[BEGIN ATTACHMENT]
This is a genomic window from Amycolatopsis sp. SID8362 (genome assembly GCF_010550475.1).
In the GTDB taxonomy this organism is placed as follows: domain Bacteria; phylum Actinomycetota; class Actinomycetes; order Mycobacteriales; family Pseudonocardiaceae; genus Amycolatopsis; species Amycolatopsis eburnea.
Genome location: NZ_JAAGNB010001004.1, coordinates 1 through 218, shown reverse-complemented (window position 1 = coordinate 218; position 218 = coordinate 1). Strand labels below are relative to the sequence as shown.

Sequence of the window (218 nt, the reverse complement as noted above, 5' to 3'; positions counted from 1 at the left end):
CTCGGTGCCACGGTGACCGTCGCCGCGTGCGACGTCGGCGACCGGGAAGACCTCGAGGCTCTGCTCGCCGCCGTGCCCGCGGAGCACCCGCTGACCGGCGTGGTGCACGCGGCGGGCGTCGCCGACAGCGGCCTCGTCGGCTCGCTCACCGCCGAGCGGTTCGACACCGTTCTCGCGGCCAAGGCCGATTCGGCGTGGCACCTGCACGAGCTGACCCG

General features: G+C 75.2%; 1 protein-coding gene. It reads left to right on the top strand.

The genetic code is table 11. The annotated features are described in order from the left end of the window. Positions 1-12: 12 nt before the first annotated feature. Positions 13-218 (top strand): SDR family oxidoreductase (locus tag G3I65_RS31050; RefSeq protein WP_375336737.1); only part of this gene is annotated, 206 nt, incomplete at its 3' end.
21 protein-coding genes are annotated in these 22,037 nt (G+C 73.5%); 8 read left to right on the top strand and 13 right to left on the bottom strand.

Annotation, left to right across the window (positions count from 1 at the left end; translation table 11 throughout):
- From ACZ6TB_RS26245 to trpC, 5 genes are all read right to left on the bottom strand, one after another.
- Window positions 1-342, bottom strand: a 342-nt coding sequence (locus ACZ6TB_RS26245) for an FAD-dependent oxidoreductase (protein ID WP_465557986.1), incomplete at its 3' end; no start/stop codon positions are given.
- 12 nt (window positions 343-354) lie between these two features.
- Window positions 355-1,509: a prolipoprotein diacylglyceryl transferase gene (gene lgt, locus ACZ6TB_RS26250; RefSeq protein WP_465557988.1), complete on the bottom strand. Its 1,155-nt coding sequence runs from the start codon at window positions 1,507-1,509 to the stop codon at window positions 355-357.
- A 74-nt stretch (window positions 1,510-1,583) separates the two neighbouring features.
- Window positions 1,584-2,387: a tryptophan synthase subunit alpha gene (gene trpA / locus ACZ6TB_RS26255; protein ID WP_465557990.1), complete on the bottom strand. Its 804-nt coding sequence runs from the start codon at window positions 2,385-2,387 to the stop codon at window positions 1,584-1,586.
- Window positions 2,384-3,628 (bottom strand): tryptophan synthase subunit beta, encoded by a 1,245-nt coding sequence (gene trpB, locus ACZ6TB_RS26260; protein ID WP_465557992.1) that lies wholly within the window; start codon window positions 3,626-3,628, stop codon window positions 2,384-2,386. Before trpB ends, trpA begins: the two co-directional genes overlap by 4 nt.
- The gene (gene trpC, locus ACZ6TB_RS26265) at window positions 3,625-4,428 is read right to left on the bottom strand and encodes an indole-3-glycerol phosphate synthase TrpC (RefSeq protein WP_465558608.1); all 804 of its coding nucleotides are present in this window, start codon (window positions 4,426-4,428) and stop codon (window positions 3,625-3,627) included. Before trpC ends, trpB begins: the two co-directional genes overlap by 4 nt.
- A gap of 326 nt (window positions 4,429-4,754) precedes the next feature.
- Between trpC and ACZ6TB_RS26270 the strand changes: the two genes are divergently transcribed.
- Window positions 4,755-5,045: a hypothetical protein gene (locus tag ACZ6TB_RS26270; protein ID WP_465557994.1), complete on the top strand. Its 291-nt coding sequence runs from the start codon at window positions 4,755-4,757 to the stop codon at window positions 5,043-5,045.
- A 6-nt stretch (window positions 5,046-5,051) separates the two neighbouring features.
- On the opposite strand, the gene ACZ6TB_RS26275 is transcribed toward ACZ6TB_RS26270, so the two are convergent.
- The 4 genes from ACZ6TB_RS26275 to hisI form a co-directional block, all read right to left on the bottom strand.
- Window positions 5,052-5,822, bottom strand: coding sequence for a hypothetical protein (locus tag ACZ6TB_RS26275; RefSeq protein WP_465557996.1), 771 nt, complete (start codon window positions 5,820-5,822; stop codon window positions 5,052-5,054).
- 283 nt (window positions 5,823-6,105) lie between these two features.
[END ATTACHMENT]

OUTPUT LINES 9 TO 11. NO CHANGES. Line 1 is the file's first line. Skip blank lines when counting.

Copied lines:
Annotation, left to right across the window (positions count from 1 at the left end; translation table 11 throughout):
- From ACZ6TB_RS26245 to trpC, 5 genes are all read right to left on the bottom strand, one after another.
- Window positions 1-342, bottom strand: a 342-nt coding sequence (locus ACZ6TB_RS26245) for an FAD-dependent oxidoreductase (protein ID WP_465557986.1), incomplete at its 3' end; no start/stop codon positions are given.